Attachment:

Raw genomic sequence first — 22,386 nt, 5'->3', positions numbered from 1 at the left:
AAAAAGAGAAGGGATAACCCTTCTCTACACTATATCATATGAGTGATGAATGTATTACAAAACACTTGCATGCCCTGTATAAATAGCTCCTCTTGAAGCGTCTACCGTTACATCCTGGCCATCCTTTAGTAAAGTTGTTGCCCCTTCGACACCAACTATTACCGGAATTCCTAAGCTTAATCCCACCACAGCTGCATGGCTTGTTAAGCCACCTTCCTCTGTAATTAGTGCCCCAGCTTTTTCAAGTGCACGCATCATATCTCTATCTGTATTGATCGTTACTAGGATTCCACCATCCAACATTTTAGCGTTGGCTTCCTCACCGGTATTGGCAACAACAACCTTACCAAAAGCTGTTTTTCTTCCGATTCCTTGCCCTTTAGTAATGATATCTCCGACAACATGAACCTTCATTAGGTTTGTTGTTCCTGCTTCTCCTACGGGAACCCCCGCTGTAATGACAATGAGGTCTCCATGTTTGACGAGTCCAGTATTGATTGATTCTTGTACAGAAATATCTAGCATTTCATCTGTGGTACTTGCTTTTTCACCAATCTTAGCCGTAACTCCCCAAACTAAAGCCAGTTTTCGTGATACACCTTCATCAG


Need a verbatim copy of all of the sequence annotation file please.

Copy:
Raw genomic sequence first — 22,386 nt, 5'->3', positions numbered from 1 at the left:
AAAAAGAGAAGGGATAACCCTTCTCTACACTATATCATATGAGTGATGAATGTATTACAAAACACTTGCATGCCCTGTATAAATAGCTCCTCTTGAAGCGTCTACCGTTACATCCTGGCCATCCTTTAGTAAAGTTGTTGCCCCTTCGACACCAACTATTACCGGAATTCCTAAGCTTAATCCCACCACAGCTGCATGGCTTGTTAAGCCACCTTCCTCTGTAATTAGTGCCCCAGCTTTTTCAAGTGCACGCATCATATCTCTATCTGTATTGATCGTTACTAGGATTCCACCATCCAACATTTTAGCGTTGGCTTCCTCACCGGTATTGGCAACAACAACCTTACCAAAAGCTGTTTTTCTTCCGATTCCTTGCCCTTTAGTAATGATATCTCCGACAACATGAACCTTCATTAGGTTTGTTGTTCCTGCTTCTCCTACGGGAACCCCCGCTGTAATGACAATGAGGTCTCCATGTTTGACGAGTCCAGTATTGATTGATTCTTGTACAGAAATATCTAGCATTTCATCTGTGGTACTTGCTTTTTCACCAATCTTAGCCGTAACTCCCCAAACTAAAGCCAGTTTTCGTGATACACCTTCATCAG